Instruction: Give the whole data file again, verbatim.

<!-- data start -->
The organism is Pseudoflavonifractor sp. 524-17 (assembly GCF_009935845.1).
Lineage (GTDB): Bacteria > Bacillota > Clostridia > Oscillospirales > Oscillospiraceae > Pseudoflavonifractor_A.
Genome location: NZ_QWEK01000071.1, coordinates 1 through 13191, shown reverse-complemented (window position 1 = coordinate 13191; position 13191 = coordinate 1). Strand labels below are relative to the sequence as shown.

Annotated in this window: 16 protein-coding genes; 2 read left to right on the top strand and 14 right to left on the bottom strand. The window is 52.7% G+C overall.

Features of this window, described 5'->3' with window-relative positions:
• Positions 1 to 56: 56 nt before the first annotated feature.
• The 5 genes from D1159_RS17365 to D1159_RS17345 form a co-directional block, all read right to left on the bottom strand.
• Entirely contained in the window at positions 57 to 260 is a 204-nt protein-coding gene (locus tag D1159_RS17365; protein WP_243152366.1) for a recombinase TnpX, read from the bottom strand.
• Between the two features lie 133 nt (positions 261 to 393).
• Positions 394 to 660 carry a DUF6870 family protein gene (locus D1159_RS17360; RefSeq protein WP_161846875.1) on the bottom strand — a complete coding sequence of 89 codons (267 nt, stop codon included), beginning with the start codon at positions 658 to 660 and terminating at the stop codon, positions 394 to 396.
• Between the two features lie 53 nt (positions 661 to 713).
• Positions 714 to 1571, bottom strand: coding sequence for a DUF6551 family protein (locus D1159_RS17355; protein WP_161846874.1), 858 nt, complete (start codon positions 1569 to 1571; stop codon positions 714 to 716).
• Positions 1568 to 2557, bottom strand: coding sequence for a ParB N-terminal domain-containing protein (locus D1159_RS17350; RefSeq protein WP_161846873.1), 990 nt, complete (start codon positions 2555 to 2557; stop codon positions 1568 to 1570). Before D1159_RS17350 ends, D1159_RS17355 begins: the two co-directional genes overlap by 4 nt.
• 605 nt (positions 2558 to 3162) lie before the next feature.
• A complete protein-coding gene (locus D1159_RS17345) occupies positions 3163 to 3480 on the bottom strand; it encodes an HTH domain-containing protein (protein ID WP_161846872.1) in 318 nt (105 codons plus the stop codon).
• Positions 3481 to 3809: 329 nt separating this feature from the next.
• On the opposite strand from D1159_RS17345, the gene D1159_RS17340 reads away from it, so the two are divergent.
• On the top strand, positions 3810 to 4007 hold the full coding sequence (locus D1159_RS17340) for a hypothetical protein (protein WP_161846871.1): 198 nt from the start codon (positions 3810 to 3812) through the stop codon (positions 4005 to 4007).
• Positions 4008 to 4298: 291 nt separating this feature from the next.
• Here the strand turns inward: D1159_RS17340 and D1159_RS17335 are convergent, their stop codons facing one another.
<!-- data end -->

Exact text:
The organism is Pseudoflavonifractor sp. 524-17 (assembly GCF_009935845.1).
Lineage (GTDB): Bacteria > Bacillota > Clostridia > Oscillospirales > Oscillospiraceae > Pseudoflavonifractor_A.
Genome location: NZ_QWEK01000071.1, coordinates 1 through 13191, shown reverse-complemented (window position 1 = coordinate 13191; position 13191 = coordinate 1). Strand labels below are relative to the sequence as shown.

Annotated in this window: 16 protein-coding genes; 2 read left to right on the top strand and 14 right to left on the bottom strand. The window is 52.7% G+C overall.

Features of this window, described 5'->3' with window-relative positions:
• Positions 1 to 56: 56 nt before the first annotated feature.
• The 5 genes from D1159_RS17365 to D1159_RS17345 form a co-directional block, all read right to left on the bottom strand.
• Entirely contained in the window at positions 57 to 260 is a 204-nt protein-coding gene (locus tag D1159_RS17365; protein WP_243152366.1) for a recombinase TnpX, read from the bottom strand.
• Between the two features lie 133 nt (positions 261 to 393).
• Positions 394 to 660 carry a DUF6870 family protein gene (locus D1159_RS17360; RefSeq protein WP_161846875.1) on the bottom strand — a complete coding sequence of 89 codons (267 nt, stop codon included), beginning with the start codon at positions 658 to 660 and terminating at the stop codon, positions 394 to 396.
• Between the two features lie 53 nt (positions 661 to 713).
• Positions 714 to 1571, bottom strand: coding sequence for a DUF6551 family protein (locus D1159_RS17355; protein WP_161846874.1), 858 nt, complete (start codon positions 1569 to 1571; stop codon positions 714 to 716).
• Positions 1568 to 2557, bottom strand: coding sequence for a ParB N-terminal domain-containing protein (locus D1159_RS17350; RefSeq protein WP_161846873.1), 990 nt, complete (start codon positions 2555 to 2557; stop codon positions 1568 to 1570). Before D1159_RS17350 ends, D1159_RS17355 begins: the two co-directional genes overlap by 4 nt.
• 605 nt (positions 2558 to 3162) lie before the next feature.
• A complete protein-coding gene (locus D1159_RS17345) occupies positions 3163 to 3480 on the bottom strand; it encodes an HTH domain-containing protein (protein ID WP_161846872.1) in 318 nt (105 codons plus the stop codon).
• Positions 3481 to 3809: 329 nt separating this feature from the next.
• On the opposite strand from D1159_RS17345, the gene D1159_RS17340 reads away from it, so the two are divergent.
• On the top strand, positions 3810 to 4007 hold the full coding sequence (locus D1159_RS17340) for a hypothetical protein (protein WP_161846871.1): 198 nt from the start codon (positions 3810 to 3812) through the stop codon (positions 4005 to 4007).
• Positions 4008 to 4298: 291 nt separating this feature from the next.
• Here the strand turns inward: D1159_RS17340 and D1159_RS17335 are convergent, their stop codons facing one another.